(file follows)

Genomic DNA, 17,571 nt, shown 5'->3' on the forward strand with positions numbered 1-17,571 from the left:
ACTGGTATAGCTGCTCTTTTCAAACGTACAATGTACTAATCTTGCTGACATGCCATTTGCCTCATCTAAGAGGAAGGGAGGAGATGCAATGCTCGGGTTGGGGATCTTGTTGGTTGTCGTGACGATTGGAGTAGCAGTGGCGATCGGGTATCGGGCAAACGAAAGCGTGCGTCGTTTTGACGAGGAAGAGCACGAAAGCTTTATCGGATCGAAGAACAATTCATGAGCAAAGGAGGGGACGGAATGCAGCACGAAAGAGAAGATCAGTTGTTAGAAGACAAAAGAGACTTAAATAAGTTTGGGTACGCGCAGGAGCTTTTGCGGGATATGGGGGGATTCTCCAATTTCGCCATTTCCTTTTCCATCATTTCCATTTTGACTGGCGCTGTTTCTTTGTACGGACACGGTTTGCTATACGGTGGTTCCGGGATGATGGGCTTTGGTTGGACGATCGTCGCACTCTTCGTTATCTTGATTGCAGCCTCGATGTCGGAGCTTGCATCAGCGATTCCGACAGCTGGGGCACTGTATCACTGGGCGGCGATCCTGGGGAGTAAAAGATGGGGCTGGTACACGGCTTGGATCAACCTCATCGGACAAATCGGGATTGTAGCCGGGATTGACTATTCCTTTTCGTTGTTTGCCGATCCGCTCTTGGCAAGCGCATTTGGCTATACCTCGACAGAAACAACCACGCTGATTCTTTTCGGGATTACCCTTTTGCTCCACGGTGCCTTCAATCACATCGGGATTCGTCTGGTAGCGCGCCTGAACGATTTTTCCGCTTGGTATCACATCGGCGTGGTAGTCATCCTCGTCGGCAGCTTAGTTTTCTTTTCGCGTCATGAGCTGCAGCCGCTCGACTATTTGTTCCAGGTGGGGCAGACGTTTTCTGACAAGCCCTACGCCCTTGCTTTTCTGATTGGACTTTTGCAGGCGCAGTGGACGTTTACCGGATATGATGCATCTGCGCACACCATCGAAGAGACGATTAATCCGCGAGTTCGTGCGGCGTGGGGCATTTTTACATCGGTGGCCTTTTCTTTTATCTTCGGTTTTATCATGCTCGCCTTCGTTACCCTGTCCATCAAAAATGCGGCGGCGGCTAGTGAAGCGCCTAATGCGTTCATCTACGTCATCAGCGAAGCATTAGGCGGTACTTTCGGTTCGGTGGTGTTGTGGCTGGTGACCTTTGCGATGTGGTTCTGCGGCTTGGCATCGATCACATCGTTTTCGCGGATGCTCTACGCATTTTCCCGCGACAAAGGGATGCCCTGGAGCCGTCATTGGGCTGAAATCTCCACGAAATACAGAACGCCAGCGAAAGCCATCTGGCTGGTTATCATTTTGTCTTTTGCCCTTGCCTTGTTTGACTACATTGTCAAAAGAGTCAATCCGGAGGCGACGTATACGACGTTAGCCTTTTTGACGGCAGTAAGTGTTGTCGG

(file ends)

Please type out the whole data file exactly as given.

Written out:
Genomic DNA, 17,571 nt, shown 5'->3' on the forward strand with positions numbered 1-17,571 from the left:
ACTGGTATAGCTGCTCTTTTCAAACGTACAATGTACTAATCTTGCTGACATGCCATTTGCCTCATCTAAGAGGAAGGGAGGAGATGCAATGCTCGGGTTGGGGATCTTGTTGGTTGTCGTGACGATTGGAGTAGCAGTGGCGATCGGGTATCGGGCAAACGAAAGCGTGCGTCGTTTTGACGAGGAAGAGCACGAAAGCTTTATCGGATCGAAGAACAATTCATGAGCAAAGGAGGGGACGGAATGCAGCACGAAAGAGAAGATCAGTTGTTAGAAGACAAAAGAGACTTAAATAAGTTTGGGTACGCGCAGGAGCTTTTGCGGGATATGGGGGGATTCTCCAATTTCGCCATTTCCTTTTCCATCATTTCCATTTTGACTGGCGCTGTTTCTTTGTACGGACACGGTTTGCTATACGGTGGTTCCGGGATGATGGGCTTTGGTTGGACGATCGTCGCACTCTTCGTTATCTTGATTGCAGCCTCGATGTCGGAGCTTGCATCAGCGATTCCGACAGCTGGGGCACTGTATCACTGGGCGGCGATCCTGGGGAGTAAAAGATGGGGCTGGTACACGGCTTGGATCAACCTCATCGGACAAATCGGGATTGTAGCCGGGATTGACTATTCCTTTTCGTTGTTTGCCGATCCGCTCTTGGCAAGCGCATTTGGCTATACCTCGACAGAAACAACCACGCTGATTCTTTTCGGGATTACCCTTTTGCTCCACGGTGCCTTCAATCACATCGGGATTCGTCTGGTAGCGCGCCTGAACGATTTTTCCGCTTGGTATCACATCGGCGTGGTAGTCATCCTCGTCGGCAGCTTAGTTTTCTTTTCGCGTCATGAGCTGCAGCCGCTCGACTATTTGTTCCAGGTGGGGCAGACGTTTTCTGACAAGCCCTACGCCCTTGCTTTTCTGATTGGACTTTTGCAGGCGCAGTGGACGTTTACCGGATATGATGCATCTGCGCACACCATCGAAGAGACGATTAATCCGCGAGTTCGTGCGGCGTGGGGCATTTTTACATCGGTGGCCTTTTCTTTTATCTTCGGTTTTATCATGCTCGCCTTCGTTACCCTGTCCATCAAAAATGCGGCGGCGGCTAGTGAAGCGCCTAATGCGTTCATCTACGTCATCAGCGAAGCATTAGGCGGTACTTTCGGTTCGGTGGTGTTGTGGCTGGTGACCTTTGCGATGTGGTTCTGCGGCTTGGCATCGATCACATCGTTTTCGCGGATGCTCTACGCATTTTCCCGCGACAAAGGGATGCCCTGGAGCCGTCATTGGGCTGAAATCTCCACGAAATACAGAACGCCAGCGAAAGCCATCTGGCTGGTTATCATTTTGTCTTTTGCCCTTGCCTTGTTTGACTACATTGTCAAAAGAGTCAATCCGGAGGCGACGTATACGACGTTAGCCTTTTTGACGGCAGTAAGTGTTGTCGG